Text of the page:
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Reviewed September 19th, 2001 by David Nusair


Mimic 2 represents the latest sequel that nobody was exactly clamoring for, alongside such gems as Weekend at Bernie’s 2, House: The Second Story, and Breakin’ 2: Electric Boogaloo. But unlike those cinematic leftovers, Mimic 2 isn’t half bad. Its plot is incredibly weak and the characters are little more than pawns used to take the story from point A to point B, but it’s been directed with a lot of panache and contains enough blood and guts to satisfy gorehounds.

Alix Koromzay reprises her role from the first film, where she played Mira Sorvino’s assistant but is now a school teacher in New York. That pesky Judas bug from the original movie is back and still has the ability to disguise itself as human beings. After several bloody deaths, Koromzay comes to the conclusion that the bug seeks to make her his queen. Much of the last 45 minutes of the movie follows Koromzay’s attempts, along with a student, an ex-student and a detective (played by, without the obnoxious accent, Jesse’s Bruno Campos), to escape the school that she teaches at. They’ve been barricaded inside by the bug, and now must flee before Koromzay winds up engaged to an insect.

If nothing else, Mimic 2 looks great. Director Jean de Segonzac is clearly a fan of the Scott brothers (Tony and Ridley) and David Fincher, because his New York is dank and dirty and steam seems to rise from every orifice. This wasn’t initially pegged as a straight-to-video sequel; it was originally to be a theatrical venture, but somehow wound up on the small screen. This probably explains why the film looks the way it does – most video premieres are low-budget and look it.

But as great as the movie looks and as cool as some of the deaths are (though surprisingly restrained; you get to see the killer bug attack people, but you never see it finishing them off), the complete and utter lack of a solid storyline is somewhat of a turn-off. The first half hour mainly consists of random deaths – there’ll be a brutal insect-inflicted murder, some exposition dealing with Koromzay, then another human sacrifice – and then the rest takes place in that school. It’s entertaining enough; it’s just not terribly linear.

But when most direct-to-video horror sequels are generally disposable trash (Wishmaster 2, any of the Puppet Master movies), Mimic 2 stands out due to its sheer relentless drive towards the finish line (an ending which, by the way, doesn’t really make much sense but leaves the door wide open for a sequel).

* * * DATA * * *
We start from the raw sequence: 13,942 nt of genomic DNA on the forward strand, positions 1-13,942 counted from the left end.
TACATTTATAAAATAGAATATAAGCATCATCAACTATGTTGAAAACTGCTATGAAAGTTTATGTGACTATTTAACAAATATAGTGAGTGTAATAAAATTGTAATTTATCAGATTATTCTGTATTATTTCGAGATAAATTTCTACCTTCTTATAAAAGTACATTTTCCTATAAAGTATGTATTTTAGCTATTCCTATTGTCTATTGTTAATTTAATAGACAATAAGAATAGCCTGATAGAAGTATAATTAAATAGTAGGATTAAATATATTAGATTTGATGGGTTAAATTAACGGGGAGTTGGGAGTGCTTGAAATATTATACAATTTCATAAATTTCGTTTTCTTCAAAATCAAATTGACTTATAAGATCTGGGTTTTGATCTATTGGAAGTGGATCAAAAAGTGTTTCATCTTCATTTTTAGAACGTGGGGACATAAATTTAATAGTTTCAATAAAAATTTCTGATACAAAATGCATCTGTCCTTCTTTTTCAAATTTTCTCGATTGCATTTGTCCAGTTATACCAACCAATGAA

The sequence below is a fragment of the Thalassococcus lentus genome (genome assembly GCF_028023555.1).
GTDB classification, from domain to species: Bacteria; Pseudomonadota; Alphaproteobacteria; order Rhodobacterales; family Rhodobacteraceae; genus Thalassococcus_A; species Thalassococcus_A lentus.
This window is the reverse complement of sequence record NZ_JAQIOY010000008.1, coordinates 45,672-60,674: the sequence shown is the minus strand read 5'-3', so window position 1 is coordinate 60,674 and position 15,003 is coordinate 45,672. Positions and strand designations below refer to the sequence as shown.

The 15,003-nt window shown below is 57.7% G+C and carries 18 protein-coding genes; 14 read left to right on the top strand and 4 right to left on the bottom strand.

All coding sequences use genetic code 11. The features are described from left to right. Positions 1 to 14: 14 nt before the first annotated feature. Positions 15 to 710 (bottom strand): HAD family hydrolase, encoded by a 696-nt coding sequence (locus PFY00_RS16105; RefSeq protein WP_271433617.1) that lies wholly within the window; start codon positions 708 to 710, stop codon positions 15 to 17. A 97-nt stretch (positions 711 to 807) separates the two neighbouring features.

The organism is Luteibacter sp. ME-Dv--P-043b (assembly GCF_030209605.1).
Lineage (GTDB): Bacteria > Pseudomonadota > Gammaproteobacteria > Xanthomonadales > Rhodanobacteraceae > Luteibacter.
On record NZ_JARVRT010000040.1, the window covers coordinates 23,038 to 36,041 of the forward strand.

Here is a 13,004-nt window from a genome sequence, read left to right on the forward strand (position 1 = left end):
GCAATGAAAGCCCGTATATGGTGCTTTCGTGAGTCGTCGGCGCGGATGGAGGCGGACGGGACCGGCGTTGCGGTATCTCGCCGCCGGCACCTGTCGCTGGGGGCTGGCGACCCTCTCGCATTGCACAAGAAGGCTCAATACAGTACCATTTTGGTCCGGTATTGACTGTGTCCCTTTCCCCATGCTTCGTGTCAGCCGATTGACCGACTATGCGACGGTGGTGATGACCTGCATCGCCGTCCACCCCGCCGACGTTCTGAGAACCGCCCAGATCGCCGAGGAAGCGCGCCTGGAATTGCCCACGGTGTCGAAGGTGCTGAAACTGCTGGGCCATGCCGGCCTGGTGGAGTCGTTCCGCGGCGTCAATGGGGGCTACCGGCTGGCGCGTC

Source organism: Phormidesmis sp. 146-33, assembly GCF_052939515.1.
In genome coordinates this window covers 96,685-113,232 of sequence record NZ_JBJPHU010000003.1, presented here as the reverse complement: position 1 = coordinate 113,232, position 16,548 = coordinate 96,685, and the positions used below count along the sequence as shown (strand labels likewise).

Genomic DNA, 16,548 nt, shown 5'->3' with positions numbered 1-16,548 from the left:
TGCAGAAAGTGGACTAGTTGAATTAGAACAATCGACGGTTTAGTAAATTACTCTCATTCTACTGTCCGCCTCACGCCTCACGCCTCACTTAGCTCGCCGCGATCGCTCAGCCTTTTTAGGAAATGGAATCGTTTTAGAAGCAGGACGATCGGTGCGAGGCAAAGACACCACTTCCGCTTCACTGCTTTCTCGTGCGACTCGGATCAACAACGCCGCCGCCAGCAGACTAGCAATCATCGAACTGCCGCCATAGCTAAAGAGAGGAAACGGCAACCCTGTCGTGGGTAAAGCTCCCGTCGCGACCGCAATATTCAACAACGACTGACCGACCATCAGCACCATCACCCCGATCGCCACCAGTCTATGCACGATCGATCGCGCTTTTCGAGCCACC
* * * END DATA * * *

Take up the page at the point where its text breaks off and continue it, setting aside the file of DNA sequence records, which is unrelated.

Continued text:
Audio: Mimic 2 is presented with a DD 5.1 and this is an incredibly active track. As soon as the movie begins, you’ll already have some indication as to how alive this soundtrack is. But to really get a taste of the surround channels, skip ahead to scene in which the Judas bug has the survivors trapped in the school hallway. This sequence by itself is almost worth a rental, as it’ll feel as though you’re stuck in that hallway with them. This is one of the best sounding DVDs for a movie that never made it to theatres I’ve ever experienced.

Video: The video ain’t bad, either. This 1.85:1 anamorphic transfer has its work cut out for it, what with the constant darkness. But it’s up for the challenge. Dark scenes are vivid and deep, while DVD or film related artifacts are virtually non-existent. This is a nice transfer.

Mimic 2 is accompanied by a surprising amount of extras, beginning with a featurette entitled “5 Days of Mimic 2.” You can choose to watch all five days separately or in one shot (which lasts about 17 minutes). Basically, this is a truncated look at five separate days on the set of the movie. It mostly shows how they did some of the more taxing special effects sequences, and it’s quite entertaining and informative. Next up is a 5 and a half minute featurette called “Behind the Sound of Mimic 2.” Here, you go into the mixing studio with the sound designer to see how they mix together dialogue with sound effects and music. Short, but interesting. Next up are five fairly useless deleted scenes. These are presented non-anamorphically, and it’s easy to see why they were cut (none of them contain any additional gore, for those curious). Lastly, you get several bonus trailers (for the original Mimic, The Yards, Immortality, the Scream box set, the From Dusk Till Dawn box set, Dracula 2000, and Hellraiser: Inferno), but oddly enough, no trailer for Mimic 2.

Conclusion: Not that Mimic 2 is all that great, but considering most horror sequels are on the same par as Species 2, this movie is effective and efficient.


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